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The Performance of a High Solar Fraction Seasonal Storage District Heating System – Five Years of Operation


Bruce Sibbit, P.Eng, CanmetENERGY


Doug McClenahan, P.Eng, CanmetENERGY


Reda Djebbar, Ph.D., P.Eng, Member ASHRAE, CanmetENERGY


Jeff Thornton, Thermal Energy Systems Specialists


Bill Wong, SAIC Canada


Jarrett Carriere, SAIC Canada


John Kokko, Enermodal Engineering

Publication Date: 19-12-2012

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The Drake Landing Solar Community in Okotoks, Alberta, Canada utilizes a solar thermal system with borehole seasonal storage to supply space heating to 52 detached energy-efficient homes through a district heating network. Systems of similar size and configuration have been constructed in Europe, however, this is the first system of this type designed to supply more than 90% of the space heating with solar energy and the first operating in such a cold climate (5200 degree C-days). Solar heat captured in 2293 m2 of flat-plate collectors, mounted on the roofs of detached garages, is stored in soil underground and later when needed for space heating, is extracted and distributed through a district system to each home in the subdivision. Independent solar domestic hot water systems installed on every house are designed to supply more than 50% of the water heating load. Annual greenhouse gas emission reductions from energy efficiency improvements and solar energy supply exceed 5 tonnes per house.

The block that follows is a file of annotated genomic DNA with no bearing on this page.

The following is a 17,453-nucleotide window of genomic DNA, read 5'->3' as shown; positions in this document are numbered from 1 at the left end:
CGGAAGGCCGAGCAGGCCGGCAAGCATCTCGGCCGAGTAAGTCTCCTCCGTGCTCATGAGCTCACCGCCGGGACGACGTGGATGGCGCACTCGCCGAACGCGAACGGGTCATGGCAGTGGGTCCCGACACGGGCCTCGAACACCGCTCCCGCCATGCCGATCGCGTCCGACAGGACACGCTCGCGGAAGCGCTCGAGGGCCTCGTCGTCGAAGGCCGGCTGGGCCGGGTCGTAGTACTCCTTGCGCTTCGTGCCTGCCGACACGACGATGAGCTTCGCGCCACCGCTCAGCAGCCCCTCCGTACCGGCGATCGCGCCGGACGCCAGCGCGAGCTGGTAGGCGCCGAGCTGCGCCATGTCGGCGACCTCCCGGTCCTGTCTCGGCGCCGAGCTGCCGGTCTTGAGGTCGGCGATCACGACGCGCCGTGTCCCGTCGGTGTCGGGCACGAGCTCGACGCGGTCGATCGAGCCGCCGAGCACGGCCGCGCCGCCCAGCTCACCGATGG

The seasonal storage utilizes approximately 34,000 m3 of earth and a grid of 144 boreholes with single u-tube heat exchangers. The system is configured to maintain the centre of the field at the highest temperature to maximize heating capacity and the outer edges at the lowest temperature to minimize losses. A short -term thermal storage consisting of 240 m3 of water is used to interconnect the collection, distribution and seasonal heat storage subsystems.

The system has undergone detailed monitoring since it was brought into service in July 2007 to characterize its performance and to improve the TRNSYS model employed in its design. A solar fraction of 97% in its fifth year of operation, convincingly confirms the design target, a solar fraction of more than 90% in year five, has been met. This paper describes the system and its operation, presents 5 years of measured performance and compares those results against the TRNSYS predicted performance for the same period.

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